Researchers at the US Department of Energy's National Renewable Energy Laboratory have fabricated a III-V gallium arsenide (GaAs) solar cell based on a substrate made of spalled GaAs.
The cost of producing solar cells based on compounds of III-V element materials, named according to the groups of the periodic table that they belong to, has confined these devices to niche applications, such as drones and satellites, where low weight and high efficiency are more pressing concerns than the cost of energy produced.
“Reducing manufacturing costs is considered key to terrestrial applications, and one way to accomplish this is by having the ability to repeatedly reuse the substrate upon which the cells are grown,” noted the researchers. This was the motivation to develop acoustic spalling, a new process which they claim represents a low-cost reuse pathway for III–V epitaxial growth substrates with recovery and reuse of the substrate.
In the paper “GaAs solar cells grown on acoustically spalled GaAs substrates with 27% efficiency,” which was recently published in Joule, the researchers explained that the acoustic spalling, which is also known as a sonic lift-off (SLO), is an experimental process that utilizes sound waves to control the propagation of the crack tip during the spall in order to suppress facet formation and improve surface flatness.
“Existing technology uses a sacrificial etch layer, which allows a cell to be lifted off a gallium arsenide (GaAs) substrate so that the substrate can be used again, but the process takes hours and leaves behind a residue that requires a polishing step,” the group explained. “Polishing is relatively expensive and limits the potential cost savings of this substrate reuse method. In contrast, spalling takes seconds, creating a controlled fracture within the substrate nearly parallel to its surface. This fracture allows the cell to be easily removed, revealing a new, contaminant-free surface from within the substrate that does not require polishing.”
The academics built PV devices with an n-i-p structure and a 1 mm-thick emitter made of GaAs and selenium (SE), a 1 mm unintentionally doped GaAs layer, and a 1 mm base layer made of GaAs and zinc (Zn) on an as-spalled SLO substrate without wet etching.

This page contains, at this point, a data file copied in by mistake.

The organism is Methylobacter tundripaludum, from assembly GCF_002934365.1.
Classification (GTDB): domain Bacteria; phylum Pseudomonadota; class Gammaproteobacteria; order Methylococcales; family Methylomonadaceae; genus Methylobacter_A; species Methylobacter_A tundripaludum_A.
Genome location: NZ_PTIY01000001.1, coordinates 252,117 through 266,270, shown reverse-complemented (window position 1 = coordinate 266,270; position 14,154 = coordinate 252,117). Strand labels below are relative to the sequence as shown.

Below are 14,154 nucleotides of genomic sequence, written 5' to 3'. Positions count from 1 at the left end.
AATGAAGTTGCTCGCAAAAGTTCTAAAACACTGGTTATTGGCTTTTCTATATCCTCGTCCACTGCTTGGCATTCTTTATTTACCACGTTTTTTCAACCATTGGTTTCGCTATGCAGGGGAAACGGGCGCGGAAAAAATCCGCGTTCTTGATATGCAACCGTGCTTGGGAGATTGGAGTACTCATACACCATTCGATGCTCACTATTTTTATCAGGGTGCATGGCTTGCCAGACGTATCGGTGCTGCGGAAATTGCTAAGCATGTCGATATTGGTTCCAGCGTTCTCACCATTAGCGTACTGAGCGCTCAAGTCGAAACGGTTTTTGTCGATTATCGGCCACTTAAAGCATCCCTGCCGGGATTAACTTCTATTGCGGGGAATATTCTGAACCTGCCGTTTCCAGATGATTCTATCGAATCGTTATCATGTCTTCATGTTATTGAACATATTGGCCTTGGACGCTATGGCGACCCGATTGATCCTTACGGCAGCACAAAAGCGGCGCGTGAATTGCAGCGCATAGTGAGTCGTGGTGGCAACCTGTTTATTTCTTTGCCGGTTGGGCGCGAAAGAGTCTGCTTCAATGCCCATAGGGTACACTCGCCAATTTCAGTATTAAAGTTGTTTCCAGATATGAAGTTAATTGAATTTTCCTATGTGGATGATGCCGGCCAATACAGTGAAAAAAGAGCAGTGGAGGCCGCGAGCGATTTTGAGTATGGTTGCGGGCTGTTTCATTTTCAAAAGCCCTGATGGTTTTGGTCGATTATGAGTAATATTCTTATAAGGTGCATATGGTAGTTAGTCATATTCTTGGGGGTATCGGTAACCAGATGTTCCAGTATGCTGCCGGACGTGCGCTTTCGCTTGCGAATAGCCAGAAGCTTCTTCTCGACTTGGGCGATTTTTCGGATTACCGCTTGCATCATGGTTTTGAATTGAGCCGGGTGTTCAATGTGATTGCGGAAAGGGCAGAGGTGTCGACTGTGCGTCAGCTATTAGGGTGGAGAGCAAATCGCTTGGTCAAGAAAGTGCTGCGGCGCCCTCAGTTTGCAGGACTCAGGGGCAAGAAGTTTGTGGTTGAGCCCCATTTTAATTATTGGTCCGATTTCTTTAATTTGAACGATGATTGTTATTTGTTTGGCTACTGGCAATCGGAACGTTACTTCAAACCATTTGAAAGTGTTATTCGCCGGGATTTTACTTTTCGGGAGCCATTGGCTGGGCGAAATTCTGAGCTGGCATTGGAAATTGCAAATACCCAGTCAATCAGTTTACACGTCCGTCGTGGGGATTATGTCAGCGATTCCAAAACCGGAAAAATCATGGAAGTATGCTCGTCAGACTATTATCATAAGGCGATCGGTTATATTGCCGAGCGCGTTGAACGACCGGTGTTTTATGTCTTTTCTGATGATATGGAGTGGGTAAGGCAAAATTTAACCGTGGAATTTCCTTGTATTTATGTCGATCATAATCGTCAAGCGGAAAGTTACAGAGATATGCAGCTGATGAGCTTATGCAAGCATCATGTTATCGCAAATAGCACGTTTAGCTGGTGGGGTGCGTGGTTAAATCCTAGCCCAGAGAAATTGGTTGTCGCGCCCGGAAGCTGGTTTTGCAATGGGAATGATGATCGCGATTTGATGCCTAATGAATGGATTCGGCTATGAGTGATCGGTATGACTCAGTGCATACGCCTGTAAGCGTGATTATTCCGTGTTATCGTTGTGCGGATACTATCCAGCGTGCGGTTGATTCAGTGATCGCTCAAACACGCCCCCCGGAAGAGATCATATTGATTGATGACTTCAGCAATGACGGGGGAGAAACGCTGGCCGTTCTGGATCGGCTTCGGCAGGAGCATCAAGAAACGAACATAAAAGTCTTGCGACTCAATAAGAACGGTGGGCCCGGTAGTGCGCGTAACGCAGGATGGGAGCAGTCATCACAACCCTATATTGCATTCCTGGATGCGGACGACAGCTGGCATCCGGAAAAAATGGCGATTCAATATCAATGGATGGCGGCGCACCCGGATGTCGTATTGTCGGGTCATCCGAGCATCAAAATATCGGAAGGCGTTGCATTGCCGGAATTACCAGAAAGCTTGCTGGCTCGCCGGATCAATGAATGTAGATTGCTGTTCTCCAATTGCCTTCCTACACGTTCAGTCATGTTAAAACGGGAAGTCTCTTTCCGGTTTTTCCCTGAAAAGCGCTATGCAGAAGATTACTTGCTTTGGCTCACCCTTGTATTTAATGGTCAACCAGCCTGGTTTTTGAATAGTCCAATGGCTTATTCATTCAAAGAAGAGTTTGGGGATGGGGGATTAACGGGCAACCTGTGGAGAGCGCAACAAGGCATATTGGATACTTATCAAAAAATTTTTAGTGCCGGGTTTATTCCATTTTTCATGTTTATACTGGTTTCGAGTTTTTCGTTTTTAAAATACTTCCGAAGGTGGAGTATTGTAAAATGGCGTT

Tested under standard illumination conditions, the champion device fabricated with this architecture achieved a certified power conversion efficiency of 26.9%, an open-circuit voltage of 1.061 V, a short-circuit current of 29.9 mA/cm2, and a fill factor of 84.9%, with the cell exhibiting no signs of non-linear shunting, which reduces the current flowing through the solar cell junction and reduces the voltage from the solar cell.
“These results enable the epitaxial growth of high-performance devices on potentially lower-cost substrates with mm-scale features,” the researchers said, adding that the acoustic spalling utilized for building the cells was developed at Arizona State University and is now being commercialized by Phonenix-based startup Crystal Sonic Inc. “This latest advancement uses acoustic spalling, or sound waves, to control the fracture, suppress the formation of facets, and improve the flatness of the substrate.
In July 2022, other researchers from the NREL developed a III-V solar cell based on a substrate made of spalled germanium (Ge). They used spalled Ge instead of gallium arsenide (GaAs), as the former, which is commonly used in space applications, reportedly reduces several issues associated with GaAs spalling.
This solar cell was able to achieve a power conversion efficiency of 23.36% where no spalling defects were present. It also achieved an open-circuit voltage of 1.019 V, a short-circuit current density of 28.49 mA cm−2, and a fill factor of 80.45%. According to the scientists, these results show that spalled germanium does not need to be returned to a pristine, polished state to achieve high-quality device performance.
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